Former law enforcement, resigned out of safety concerns.
My migraines started when I was young, in childhood, but were quite rare then. They really only happened when I went from a low to a high altitude in a short time period. It was an easy trigger to avoid, so they didn't affect my life too much.
I took up a career in law enforcement when I was 21 and was soon working in a maximum security prison. As with some migraineurs, age changes things. Within a few years I was getting migraines more frequently without an altitude change. At first I used OTC stuff and hoped 'it was just a phase.
But they didn't stop, they keep getting more frequent. Lasting longer. My primary care doc, who I had finally started seeing regularly by this point thought my chronic sinus infections were the cause. This led to nearly 2 years off and on antibiotics, some steroids, and finally an ENT that swore my 'They're so tiny!' sinus passages needing surgery- and that would cure my migraines. Well, it didn't.
The next step was oral surgery. Those horrible wisdom teeth that weren't bothering had to be pushing on the nerves and causing my migraines. So those had to be surgically removed. And I still had the migraines.
I logged my food. No luck there. The Neurologists I saw didn't really seem to have any answers and the meds, well, we know how the meds are if you're trying to lead a normal life. It's sorta like if they work there's either crazy side effects, they are too expensive, or the insurance pays for so few of them we have to hoard them 'for the big ones'.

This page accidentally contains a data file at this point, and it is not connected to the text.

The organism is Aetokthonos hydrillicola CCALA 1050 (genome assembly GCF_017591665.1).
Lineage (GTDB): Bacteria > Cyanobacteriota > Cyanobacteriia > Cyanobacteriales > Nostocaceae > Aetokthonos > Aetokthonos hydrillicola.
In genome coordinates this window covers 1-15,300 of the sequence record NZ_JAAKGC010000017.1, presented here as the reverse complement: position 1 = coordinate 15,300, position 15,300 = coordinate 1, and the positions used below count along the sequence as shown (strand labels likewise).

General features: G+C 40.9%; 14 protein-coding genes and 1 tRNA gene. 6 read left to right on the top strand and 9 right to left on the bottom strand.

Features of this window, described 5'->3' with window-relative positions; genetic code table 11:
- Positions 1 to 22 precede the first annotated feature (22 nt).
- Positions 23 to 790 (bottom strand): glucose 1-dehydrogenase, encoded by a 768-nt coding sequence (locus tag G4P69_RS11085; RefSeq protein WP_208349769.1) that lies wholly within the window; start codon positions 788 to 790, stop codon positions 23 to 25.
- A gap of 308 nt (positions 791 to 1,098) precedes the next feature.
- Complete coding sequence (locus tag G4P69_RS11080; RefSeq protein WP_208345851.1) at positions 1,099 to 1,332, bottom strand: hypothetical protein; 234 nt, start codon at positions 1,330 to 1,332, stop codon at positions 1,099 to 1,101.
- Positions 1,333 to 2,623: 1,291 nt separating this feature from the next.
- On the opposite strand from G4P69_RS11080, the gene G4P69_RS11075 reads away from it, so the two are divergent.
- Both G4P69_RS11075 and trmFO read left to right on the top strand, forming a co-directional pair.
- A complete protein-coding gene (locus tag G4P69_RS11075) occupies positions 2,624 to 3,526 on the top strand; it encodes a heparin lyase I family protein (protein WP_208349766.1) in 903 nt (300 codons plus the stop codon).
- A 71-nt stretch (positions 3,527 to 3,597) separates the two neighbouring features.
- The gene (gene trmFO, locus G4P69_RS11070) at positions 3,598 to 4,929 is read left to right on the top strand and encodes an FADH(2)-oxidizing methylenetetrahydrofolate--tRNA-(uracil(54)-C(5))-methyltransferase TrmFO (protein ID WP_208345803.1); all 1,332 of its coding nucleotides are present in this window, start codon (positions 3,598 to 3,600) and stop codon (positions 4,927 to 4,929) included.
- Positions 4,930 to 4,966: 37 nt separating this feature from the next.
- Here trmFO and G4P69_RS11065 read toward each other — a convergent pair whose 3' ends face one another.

Finally, I purchased a mountaineering watch - it was ridiculous and huge- but it had a built in barometer. An air pressure gauge. I figured if going up in the mountains as a kid if what started these years ago. And that was it. It was the weather. Drops in air pressure were my trigger. I found this out in 2003, and at that time I couldn't find anyone that seemed to have any knowledge about it.
Sadly, even knowing the triggers, did nothing to prevent them. It's the weather. And I just kept getting more sensitive to it, my work performance and attendance began to really suffer and I was beginning to develop some serious anxiety about making a mistake that would get someone seriously hurt (or worse). A supermax prison is not a very forgiving environment.
Eventually, a lack of empathy from the administrative staff, forced me to resign. I didn't want to get anyone hurt, so I sought out employment in safer jobs. That worked for a while, but like a little monster the migraines kept getting worse. Even jobs that seemed simple were getting difficult.
It got to the point that I realized I resigned the first job for safety concerns- yet I was driving around to other jobs- often with an aura starting - and I was putting everyone on the road in just as much- if not more danger than if I was a drunk. I had a bit of a breakdown over that. I may not be able to work in public safety anymore, but I never thought because of migraines I might be a road hazard in my mid thirties.
I've since applied for disability, which I also hated doing , but I hope it gives me a chance to regroup and find something I can do to safely contribute.
Have you taken our Migraine In America Survey yet?